In our data-driven world, marketers need to think more about the nature of social conversations and not just look at raw social data. You would probably agree: It’s a lot harder to get value from social insights if you don’t have a clear sense of the conversations your customers are having with each other, as well as with you and other brands on social.
We live in a time where people are generating and accessing an extraordinary amount of data, both real-time and historical. What makes Twitter’s social data so unique is that it reflects the public conversations happening in real-time. And what makes Twitter audiences so unique is that they’re made up of influencers who drive public conversation. They are receptive, relevant and looking for new experiences with a discovery mindset—not just a lean-back-and-entertain-me mindset. That’s why Twitter is investing in new ways of understanding behind conversations and delivering meaningful data about the hundreds of millions of Tweets shared on Twitter every day.
When you think about the size and breadth of the conversation on Twitter, it’s essentially the world’s largest focus group– of present and historical data. Research shows 79% of Twitter users follow brands and 53% recommend products and services to friends and family. Listening to what consumers are saying can surface unique opportunities that extend beyond marketing, into customer service, sales and even product innovation. And for a brand, this allows them to provide a better customer experience, avert issues that could have a negative impact, and get valuable insights to help deliver products and services that better meet consumer needs.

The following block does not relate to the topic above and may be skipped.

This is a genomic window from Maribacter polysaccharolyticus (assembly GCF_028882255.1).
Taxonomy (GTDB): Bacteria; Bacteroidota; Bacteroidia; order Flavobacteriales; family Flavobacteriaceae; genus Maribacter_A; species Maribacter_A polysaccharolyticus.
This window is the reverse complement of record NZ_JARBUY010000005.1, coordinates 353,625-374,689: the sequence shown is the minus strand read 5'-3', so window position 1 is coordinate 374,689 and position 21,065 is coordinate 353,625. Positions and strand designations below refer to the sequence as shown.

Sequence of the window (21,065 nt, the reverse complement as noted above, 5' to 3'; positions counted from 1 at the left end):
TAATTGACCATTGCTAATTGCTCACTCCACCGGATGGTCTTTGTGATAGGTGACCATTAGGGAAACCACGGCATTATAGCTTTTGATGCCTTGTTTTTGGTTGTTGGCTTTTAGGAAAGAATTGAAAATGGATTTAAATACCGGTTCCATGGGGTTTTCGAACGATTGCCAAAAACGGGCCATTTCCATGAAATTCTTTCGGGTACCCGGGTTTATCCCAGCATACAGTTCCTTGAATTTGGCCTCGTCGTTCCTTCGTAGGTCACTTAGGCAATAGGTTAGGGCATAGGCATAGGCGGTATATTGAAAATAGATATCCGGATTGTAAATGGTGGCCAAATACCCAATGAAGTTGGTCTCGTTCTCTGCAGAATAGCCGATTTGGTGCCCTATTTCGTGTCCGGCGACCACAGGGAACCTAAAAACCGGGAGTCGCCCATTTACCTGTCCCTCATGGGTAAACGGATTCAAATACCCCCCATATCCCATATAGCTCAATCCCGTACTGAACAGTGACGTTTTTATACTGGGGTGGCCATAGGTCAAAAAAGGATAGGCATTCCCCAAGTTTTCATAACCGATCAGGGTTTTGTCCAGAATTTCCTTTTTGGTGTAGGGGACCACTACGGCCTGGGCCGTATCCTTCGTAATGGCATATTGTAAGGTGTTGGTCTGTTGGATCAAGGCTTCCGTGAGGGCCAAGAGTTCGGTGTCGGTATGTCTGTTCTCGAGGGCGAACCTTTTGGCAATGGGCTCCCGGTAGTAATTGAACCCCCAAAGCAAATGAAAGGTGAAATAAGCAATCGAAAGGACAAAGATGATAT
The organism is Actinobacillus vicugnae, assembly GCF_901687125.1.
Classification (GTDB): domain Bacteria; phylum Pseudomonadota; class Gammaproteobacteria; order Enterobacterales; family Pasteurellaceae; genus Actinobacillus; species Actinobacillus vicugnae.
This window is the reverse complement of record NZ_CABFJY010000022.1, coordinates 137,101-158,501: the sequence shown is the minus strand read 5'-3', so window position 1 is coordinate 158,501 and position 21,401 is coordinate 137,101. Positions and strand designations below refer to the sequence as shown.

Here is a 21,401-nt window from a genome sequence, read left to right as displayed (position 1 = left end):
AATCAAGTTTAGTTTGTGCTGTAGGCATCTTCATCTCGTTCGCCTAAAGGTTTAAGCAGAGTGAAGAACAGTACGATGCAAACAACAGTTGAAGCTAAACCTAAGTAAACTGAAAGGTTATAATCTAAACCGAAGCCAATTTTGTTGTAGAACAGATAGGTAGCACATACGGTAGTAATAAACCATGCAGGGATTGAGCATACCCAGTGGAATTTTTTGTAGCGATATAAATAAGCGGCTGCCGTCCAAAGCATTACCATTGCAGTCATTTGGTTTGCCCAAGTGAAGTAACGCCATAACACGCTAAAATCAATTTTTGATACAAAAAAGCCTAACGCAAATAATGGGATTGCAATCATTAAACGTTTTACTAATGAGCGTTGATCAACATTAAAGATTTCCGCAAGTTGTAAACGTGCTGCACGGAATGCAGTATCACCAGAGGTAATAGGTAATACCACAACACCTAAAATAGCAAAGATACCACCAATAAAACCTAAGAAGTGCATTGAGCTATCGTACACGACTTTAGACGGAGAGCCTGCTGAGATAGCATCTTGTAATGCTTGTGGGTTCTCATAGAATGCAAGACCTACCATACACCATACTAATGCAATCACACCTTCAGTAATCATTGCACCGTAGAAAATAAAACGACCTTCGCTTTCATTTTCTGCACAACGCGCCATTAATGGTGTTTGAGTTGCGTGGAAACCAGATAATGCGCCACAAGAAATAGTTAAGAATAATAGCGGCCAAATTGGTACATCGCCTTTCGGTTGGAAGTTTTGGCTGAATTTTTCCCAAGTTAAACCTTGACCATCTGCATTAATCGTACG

Diana Helander, head of marketing for the Twitter Developer Platform, chatted with Marketing Disrupted podcast hosts Brent Chaters and Amber Mac about the importance of social listening, and the role of Twitter Data in helping marketers solve problems.
“It’s important for brands to start listening,” Helander says in the Marketing Disrupted podcast episode Brands On-Line: Marketing, Tech and Social Media. “Brands can help identify something newsworthy, or if needed, remediate an issue. But that’s just a first step. Following on from that is active engagement with those audiences, whether it’s for brand voice, marketing campaigns or customer service—engaging in that conversation and doing so in an authentic way.”
By listening first, brands can then analyze conversations and social mentions. This can provide a better understanding of what consumers are talking about, doing or buying, which is where solutions like trend analysis come into play.
In the podcast, Helander shares some case-study examples of how Twitter Official Partners have used social listening to drive big results and how they’ve used social insights to find fun ways to engage their audiences. For example, she discusses how Sprinklr, a Twitter Official Partner, helped Chick-fil-A use artificial intelligence to spot signs of food-borne illness from social media posts with 78% accuracy, and how social listening helped NASA spot a gap in its content strategy and successfully engage new audiences.
Check out Diana Helander’s full interview about Twitter Data’s role in marketing on the Marketing Disrupted podcast, episode 3: “Brands On-Line: Marketing, Tech and Social Media.” Helander’s portion starts at the 29:09 mark, just after McDonald’s Canada VP and CTO Lara Skripitsky.